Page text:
More than half the elephants in multiple Thai tourist facilities have nervous tics that may reflect anxiety, frustration or boredom.
The involvement of scientists in the elephant tourism industry has led to improvements in welfare, but many captive Thai elephants still develop repetitive behaviours called stereotypies, which are similar to nervous tics.
Pakkanut Bansiddhi at Chiang Mai University in Thailand and her colleagues observed the behaviour of 283 Indian elephants (Elephas maximus indicus) in 20 tourist facilities in Thailand’s Chiang Mai province where elephants give tourists rides, walk side by side with them and participate in shows.
The team found that 57 per cent of these elephants showed repetitive behaviours, including swaying side to side, weaving or pacing around, bobbing their heads, making useless limb movements and rocking back and forth on their feet, at least once in a 15-minute period. This might be their way of dealing with stressful situations like separation from family members or being restrained in chains, or even coping with boredom, says Bansiddhi.
On average, the elephants did these things about six times in that period. The highest prevalence was in elephants aged between 4 and 10. Those younger than 3 and older than 50 were least likely to show these behaviours. Bansiddhi says this is more or less consistent with the statistics her team calculated from direct interviews with 181 mahouts, or elephant handlers, on the animals’ behaviour.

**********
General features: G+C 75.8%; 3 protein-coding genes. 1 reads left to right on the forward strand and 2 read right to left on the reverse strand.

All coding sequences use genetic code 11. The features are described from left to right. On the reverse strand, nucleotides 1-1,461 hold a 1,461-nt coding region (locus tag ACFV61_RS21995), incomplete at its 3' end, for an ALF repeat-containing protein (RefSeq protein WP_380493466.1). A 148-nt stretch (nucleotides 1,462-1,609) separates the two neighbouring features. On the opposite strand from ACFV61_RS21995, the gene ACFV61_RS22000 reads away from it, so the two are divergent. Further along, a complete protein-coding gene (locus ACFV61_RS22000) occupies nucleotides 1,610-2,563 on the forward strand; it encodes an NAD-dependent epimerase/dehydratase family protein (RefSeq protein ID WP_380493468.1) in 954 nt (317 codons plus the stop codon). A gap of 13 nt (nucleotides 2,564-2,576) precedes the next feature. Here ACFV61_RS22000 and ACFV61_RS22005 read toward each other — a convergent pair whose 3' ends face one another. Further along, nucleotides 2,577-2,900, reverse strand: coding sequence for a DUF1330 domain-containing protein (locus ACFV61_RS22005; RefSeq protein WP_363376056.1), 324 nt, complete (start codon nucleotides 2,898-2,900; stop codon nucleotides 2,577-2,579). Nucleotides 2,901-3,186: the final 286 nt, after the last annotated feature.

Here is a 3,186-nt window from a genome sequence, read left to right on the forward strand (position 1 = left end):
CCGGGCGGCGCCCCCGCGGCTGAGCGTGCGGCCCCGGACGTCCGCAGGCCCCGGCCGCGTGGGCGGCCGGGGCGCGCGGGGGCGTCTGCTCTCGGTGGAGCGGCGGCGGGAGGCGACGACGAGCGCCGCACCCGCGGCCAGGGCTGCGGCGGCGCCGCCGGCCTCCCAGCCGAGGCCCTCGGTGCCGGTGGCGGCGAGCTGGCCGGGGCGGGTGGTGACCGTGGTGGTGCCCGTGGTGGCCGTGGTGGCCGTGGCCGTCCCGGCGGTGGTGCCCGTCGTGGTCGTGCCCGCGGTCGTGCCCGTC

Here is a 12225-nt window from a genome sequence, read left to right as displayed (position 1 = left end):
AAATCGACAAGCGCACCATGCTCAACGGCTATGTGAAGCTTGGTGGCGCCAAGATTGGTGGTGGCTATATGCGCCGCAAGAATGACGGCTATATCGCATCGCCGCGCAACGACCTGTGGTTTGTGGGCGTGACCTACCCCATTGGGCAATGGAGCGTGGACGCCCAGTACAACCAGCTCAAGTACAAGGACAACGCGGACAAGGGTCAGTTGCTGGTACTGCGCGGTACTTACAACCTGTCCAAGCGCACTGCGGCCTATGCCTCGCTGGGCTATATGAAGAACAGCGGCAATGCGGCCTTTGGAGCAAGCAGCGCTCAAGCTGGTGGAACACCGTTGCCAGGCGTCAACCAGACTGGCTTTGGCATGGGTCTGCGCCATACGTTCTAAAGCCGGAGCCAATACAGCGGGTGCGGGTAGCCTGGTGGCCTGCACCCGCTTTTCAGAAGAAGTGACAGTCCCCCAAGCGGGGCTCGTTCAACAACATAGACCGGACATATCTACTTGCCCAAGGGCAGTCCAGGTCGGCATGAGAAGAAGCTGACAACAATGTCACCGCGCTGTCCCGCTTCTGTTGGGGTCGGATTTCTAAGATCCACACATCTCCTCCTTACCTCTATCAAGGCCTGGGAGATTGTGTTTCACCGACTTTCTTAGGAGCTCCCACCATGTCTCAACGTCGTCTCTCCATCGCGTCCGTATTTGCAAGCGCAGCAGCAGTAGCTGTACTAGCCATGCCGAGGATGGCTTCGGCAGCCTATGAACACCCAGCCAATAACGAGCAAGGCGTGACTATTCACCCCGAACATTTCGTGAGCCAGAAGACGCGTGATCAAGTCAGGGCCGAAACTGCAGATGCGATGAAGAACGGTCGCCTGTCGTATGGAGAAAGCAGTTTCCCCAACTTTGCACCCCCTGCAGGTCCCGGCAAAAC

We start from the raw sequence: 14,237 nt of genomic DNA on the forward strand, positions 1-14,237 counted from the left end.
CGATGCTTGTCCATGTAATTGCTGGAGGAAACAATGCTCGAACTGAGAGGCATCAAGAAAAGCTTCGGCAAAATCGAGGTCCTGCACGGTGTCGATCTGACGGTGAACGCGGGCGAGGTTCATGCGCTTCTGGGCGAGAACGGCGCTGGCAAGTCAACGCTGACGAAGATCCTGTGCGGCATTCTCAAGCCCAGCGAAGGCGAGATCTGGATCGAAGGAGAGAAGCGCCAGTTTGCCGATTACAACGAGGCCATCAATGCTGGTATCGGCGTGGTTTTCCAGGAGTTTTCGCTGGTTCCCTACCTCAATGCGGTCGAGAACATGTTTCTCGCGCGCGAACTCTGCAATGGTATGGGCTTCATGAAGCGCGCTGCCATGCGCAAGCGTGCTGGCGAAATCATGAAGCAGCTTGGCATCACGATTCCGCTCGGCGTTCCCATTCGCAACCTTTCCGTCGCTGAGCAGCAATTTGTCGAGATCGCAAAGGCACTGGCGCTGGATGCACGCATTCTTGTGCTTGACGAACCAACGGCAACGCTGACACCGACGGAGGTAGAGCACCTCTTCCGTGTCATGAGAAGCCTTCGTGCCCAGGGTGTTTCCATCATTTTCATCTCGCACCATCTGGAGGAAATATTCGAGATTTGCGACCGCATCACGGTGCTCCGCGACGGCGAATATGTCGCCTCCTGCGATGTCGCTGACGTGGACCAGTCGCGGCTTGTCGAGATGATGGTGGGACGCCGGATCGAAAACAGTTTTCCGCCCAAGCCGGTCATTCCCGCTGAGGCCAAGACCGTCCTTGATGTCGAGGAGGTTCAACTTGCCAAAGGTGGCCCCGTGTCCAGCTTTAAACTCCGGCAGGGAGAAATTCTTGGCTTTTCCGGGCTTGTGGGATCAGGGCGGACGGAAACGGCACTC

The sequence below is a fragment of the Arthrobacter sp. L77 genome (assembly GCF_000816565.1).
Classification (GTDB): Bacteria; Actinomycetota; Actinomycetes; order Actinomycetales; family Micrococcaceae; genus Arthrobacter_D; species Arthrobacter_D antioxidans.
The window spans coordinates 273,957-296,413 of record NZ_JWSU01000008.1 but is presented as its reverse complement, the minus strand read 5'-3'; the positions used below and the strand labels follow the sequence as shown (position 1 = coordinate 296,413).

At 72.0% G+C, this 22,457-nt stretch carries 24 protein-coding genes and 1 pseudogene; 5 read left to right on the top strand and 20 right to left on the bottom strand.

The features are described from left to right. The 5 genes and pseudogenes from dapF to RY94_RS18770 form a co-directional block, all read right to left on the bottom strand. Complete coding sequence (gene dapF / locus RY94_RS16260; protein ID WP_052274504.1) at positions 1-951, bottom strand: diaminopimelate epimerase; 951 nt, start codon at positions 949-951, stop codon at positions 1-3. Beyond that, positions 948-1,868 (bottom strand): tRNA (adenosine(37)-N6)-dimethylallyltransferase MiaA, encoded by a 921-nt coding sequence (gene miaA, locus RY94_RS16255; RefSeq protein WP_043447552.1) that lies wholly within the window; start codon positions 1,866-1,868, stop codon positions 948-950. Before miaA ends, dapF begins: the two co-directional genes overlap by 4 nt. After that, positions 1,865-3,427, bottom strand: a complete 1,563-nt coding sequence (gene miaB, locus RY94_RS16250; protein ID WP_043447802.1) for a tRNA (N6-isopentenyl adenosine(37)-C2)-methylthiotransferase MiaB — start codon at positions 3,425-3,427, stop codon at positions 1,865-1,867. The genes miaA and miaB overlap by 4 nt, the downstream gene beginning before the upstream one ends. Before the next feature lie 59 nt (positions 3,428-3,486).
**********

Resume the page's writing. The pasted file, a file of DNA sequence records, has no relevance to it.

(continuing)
“I’m surprised the figures are not higher than that,” says Andrew McLean at the Human Elephant Learning Programs foundation in Australia. “Wherever they chain elephants, there are almost always locomotor stereotypies.”
Mahouts generally separate young elephants from their mothers when they are 3 or 4 years old. Before that, the youngsters may experience relatively little stress, says Bansiddhi. But after the separation, their tics could reflect how anxious they are in their new situation. Older elephants may have simply “learned to cope better with the stress in their environment”, she says.
McLean, however, wonders if older elephants have reached a state called learned helplessness, in which animals give up trying to cope.
Journal reference: Applied Animal Behaviour Science, DOI: 10.1016/j.applanim.2021.105456
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